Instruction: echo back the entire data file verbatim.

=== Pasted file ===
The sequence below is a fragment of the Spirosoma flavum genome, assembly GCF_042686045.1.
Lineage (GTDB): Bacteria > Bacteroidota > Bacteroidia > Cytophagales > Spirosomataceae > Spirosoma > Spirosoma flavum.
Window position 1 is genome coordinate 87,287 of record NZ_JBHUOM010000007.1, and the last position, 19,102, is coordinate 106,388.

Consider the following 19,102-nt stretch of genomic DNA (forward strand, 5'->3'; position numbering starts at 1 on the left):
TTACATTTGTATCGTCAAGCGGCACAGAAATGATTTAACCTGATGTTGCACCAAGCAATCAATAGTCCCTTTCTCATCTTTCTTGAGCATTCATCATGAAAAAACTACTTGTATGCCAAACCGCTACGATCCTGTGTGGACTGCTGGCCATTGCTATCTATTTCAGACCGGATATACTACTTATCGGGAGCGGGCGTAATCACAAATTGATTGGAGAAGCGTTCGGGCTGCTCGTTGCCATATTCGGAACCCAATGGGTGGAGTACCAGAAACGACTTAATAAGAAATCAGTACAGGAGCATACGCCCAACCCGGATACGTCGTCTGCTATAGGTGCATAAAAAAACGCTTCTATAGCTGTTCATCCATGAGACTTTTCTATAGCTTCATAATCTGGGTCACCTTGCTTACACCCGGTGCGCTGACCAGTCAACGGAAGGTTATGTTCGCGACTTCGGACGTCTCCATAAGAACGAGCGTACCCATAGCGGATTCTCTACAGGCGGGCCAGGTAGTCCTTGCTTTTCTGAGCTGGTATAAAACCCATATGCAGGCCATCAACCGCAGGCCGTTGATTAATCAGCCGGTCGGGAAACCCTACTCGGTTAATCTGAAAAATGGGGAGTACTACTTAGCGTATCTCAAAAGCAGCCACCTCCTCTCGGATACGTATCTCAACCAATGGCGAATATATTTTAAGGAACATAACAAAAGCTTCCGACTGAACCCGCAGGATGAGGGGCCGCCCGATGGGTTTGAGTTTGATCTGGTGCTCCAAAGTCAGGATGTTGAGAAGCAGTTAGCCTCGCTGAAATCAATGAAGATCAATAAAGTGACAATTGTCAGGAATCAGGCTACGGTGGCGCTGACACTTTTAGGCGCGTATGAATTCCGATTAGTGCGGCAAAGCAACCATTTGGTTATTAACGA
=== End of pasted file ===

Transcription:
The sequence below is a fragment of the Spirosoma flavum genome, assembly GCF_042686045.1.
Lineage (GTDB): Bacteria > Bacteroidota > Bacteroidia > Cytophagales > Spirosomataceae > Spirosoma > Spirosoma flavum.
Window position 1 is genome coordinate 87,287 of record NZ_JBHUOM010000007.1, and the last position, 19,102, is coordinate 106,388.

Consider the following 19,102-nt stretch of genomic DNA (forward strand, 5'->3'; position numbering starts at 1 on the left):
TTACATTTGTATCGTCAAGCGGCACAGAAATGATTTAACCTGATGTTGCACCAAGCAATCAATAGTCCCTTTCTCATCTTTCTTGAGCATTCATCATGAAAAAACTACTTGTATGCCAAACCGCTACGATCCTGTGTGGACTGCTGGCCATTGCTATCTATTTCAGACCGGATATACTACTTATCGGGAGCGGGCGTAATCACAAATTGATTGGAGAAGCGTTCGGGCTGCTCGTTGCCATATTCGGAACCCAATGGGTGGAGTACCAGAAACGACTTAATAAGAAATCAGTACAGGAGCATACGCCCAACCCGGATACGTCGTCTGCTATAGGTGCATAAAAAAACGCTTCTATAGCTGTTCATCCATGAGACTTTTCTATAGCTTCATAATCTGGGTCACCTTGCTTACACCCGGTGCGCTGACCAGTCAACGGAAGGTTATGTTCGCGACTTCGGACGTCTCCATAAGAACGAGCGTACCCATAGCGGATTCTCTACAGGCGGGCCAGGTAGTCCTTGCTTTTCTGAGCTGGTATAAAACCCATATGCAGGCCATCAACCGCAGGCCGTTGATTAATCAGCCGGTCGGGAAACCCTACTCGGTTAATCTGAAAAATGGGGAGTACTACTTAGCGTATCTCAAAAGCAGCCACCTCCTCTCGGATACGTATCTCAACCAATGGCGAATATATTTTAAGGAACATAACAAAAGCTTCCGACTGAACCCGCAGGATGAGGGGCCGCCCGATGGGTTTGAGTTTGATCTGGTGCTCCAAAGTCAGGATGTTGAGAAGCAGTTAGCCTCGCTGAAATCAATGAAGATCAATAAAGTGACAATTGTCAGGAATCAGGCTACGGTGGCGCTGACACTTTTAGGCGCGTATGAATTCCGATTAGTGCGGCAAAGCAACCATTTGGTTATTAACGA